June 14, 2015 - Parkett - The new Parkett | Art Basel | Zurich space
June 14, 2015

The new Parkett | Art Basel | Zurich space

 Vol. 96, cover by Pamela Rosenkranz. 

Parkett 96
Marc Camille Chaimowicz
, Pamela Rosenkranz, John Waters, Xu Zhen, and more

For a preview of vol. 96 and the four new editions please visit Parkett’s Art Basel booth and the Parkett exhibition space at Zurich’s Löwenbräu.

For more info on books, subscriptions, artists’ editions, and to connect on Facebook, Instagram, and Twitter please visit www.parkettart.com

We welcome you to preview the new Parkett at Art Basel (hall 1, booth Z26), just next to the talks & conversations in the Art Unlimited hall. Volume 96 and the four new editions are also displayed at the Crush exhibition in Parkett’s Space at Zurich’s Löwenbräu. 

Since the 1970s, Marc Camille Chaimowicz has created moody installations and performances influenced by glam rock and modernist décor. Here Kirsty Bell follows his moves between domestic and social space, as he blurs one with the other; Lucy McKenzie looks at appropriation, replication, and imitation in—and of—his work; and Michael Bracewell recalls the pop glamour and artifice found in his early scatter environments, often reconstructed today.

For his Parkett edition, Loxos, Marc Camille Chaimowicz returns to an early design to craft an elegant crystal vase. 

“Intrinsic to an experience of the art of Chaimowicz is the sense of being invited into a new, imaginary world, a place of enchantment—seductive, enfolding, arresting.”
–Michael Bracewell

Pamela Rosenkranz‘s installation of boundless skin ripples through the Swiss pavilion at this year’s Venice Biennale, continuing her investigations into the materiality of identity. In this issue, Colby Chamberlain argues for her placement in the genealogy of nude painting; Nicolas Bourriaud analyzes her deconstruction of the human subject; and Ruba Katrib considers the permeability of the border between the natural and the synthetic.

For her Parkett edition, Pamela Rosenkranz has molded a Survivor knife out of the fleshy silicone that is her signature material. 

“In Rosenkranz’s work, sex is not at all natural, and art is even less so.”
–Nicolas Bourriaud 

John Waters‘s artwork—much like his films and books—serve as cultural criticism, commenting on contemporary art and the art world, as well as movies and the movie business. Jay Sanders surveys the astonishing 50-year career of an artist whose greatest work might well be himself; Christine Macel provides an alphabetical list of terms central to his oeuvre; and Bruce Hainley contributes a helpful audio guide to a few key works.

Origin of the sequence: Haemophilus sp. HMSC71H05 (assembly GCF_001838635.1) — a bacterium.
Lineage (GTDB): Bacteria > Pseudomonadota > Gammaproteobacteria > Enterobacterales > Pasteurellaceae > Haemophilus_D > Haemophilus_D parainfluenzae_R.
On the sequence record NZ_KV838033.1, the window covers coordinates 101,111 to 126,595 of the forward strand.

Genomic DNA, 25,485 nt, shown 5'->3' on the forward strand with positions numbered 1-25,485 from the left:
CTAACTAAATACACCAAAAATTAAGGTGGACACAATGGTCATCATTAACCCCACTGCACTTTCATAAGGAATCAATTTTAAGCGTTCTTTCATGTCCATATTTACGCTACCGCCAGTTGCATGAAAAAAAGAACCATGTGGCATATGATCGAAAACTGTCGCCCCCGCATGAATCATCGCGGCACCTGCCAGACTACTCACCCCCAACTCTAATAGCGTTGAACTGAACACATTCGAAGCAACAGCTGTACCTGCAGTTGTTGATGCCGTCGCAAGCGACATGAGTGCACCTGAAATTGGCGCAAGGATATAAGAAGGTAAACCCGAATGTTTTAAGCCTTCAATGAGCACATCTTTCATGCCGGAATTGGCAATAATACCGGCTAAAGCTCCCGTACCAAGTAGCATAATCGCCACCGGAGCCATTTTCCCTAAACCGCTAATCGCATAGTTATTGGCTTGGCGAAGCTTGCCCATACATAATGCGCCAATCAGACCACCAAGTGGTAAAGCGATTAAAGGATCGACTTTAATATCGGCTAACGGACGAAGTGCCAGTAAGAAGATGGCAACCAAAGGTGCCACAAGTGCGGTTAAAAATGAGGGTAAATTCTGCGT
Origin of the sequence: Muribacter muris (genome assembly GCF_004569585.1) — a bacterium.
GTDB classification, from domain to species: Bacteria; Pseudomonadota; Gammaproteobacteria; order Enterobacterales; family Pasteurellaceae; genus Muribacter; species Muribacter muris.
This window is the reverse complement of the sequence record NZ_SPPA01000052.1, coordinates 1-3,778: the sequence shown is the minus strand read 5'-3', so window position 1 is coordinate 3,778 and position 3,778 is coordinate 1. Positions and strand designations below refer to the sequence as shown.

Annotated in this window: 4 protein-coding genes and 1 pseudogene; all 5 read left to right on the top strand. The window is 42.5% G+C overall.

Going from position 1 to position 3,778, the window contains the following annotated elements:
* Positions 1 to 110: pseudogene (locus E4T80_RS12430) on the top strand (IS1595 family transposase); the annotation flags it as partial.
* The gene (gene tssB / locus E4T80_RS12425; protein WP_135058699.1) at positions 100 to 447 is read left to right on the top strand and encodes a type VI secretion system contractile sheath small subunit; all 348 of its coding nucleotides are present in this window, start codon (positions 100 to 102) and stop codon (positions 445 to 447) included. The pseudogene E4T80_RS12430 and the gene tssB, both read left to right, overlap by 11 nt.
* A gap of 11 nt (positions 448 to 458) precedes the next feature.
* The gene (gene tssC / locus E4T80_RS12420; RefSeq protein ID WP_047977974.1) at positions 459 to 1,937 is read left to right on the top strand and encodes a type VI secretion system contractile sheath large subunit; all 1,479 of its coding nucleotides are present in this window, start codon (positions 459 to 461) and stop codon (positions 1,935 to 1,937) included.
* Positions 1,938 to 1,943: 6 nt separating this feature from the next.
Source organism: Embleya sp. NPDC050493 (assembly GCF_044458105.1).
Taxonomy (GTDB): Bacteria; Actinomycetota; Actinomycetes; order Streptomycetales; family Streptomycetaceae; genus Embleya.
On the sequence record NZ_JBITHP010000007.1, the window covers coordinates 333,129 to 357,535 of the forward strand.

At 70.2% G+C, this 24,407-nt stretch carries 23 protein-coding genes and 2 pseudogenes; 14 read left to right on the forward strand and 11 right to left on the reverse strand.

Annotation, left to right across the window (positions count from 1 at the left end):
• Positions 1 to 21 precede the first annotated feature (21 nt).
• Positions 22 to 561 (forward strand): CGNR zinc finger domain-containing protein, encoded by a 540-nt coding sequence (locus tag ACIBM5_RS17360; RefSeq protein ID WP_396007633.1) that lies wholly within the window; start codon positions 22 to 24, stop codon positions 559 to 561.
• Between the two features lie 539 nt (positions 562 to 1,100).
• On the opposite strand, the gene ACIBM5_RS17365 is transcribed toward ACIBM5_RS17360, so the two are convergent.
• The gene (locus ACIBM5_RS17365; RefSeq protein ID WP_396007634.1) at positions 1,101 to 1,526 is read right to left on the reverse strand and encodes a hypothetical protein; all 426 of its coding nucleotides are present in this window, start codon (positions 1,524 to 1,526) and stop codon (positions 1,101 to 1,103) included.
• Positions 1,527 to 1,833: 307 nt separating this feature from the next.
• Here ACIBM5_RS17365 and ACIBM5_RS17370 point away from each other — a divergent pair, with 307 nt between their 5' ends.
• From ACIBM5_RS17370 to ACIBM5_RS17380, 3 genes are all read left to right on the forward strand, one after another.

For his Parkett edition, Tragedy, John Waters offers the ultimate trophy for celebrity treasure hunters: the scalp of actress Jayne Mansfield, the blonde bombshell once known as the “working man’s Marilyn Monroe.” 

“Waters’s photographs celebrate and contend with the inevitably subjective history of the cinematic image, the countless movie moments that pass in and out of our eyes.” 
–Jay Sanders

Xu Zhen was already a well-known artist when, in 2009, he disappeared into MadeIn Company, reemerging four years later as a corporate brand. Philip Tinari converses with the man himself about the trajectory of his career and that of the greater Chinese art scene; Monika Szewczyk finds both resistance and transcendence in his work; and Philippe Pirotte examines the roles of performance and spectatorship.

For his Parkett edition, The Tribal Chief’s New Clothes, Xu Zhen imagines a clash of civilizations on Easter Island in the form of a plush memorial bust.

“MadeIn Company points to the notion of the nation as a corporation and leaves the position of art or culture ambiguous.” 
–Monika Szewczyk

Also in this issue: Nuria Enguita Mayo reveals the “cosmic intimacy” at the heart of drawings and paintings by Anna Boghiguian, a constant traveler who portrays the society around her; and Julieta González provides an overview of Mexico City’s arts institutions. The INSERT is by Isabelle Cornaro.

Crush at Parkett’s exhibition space in Zurich:

Kilian Rüthemann presents Crush
Until July 4, 2015
Crush is a stunning presentation of selected Parkett Editions installed by Kilian Rüthemann in Parkett’s exhibition space at the Löwenbräu in Zurich. The artist has laid out over ten tons of turquoise-colored, crushed glass on the floor of the gallery. Within this Arctic landscape, he has erected columns of large glass chunks for the presentation of Parkett Editions, including the new works for vol. 96.

For more info and Crush exhibition pictures please see here.

For more info on books, subscriptions, artists’ editions, and to connect on Facebook, Instagram, and Twitter please visit www.parkettart.com.

 
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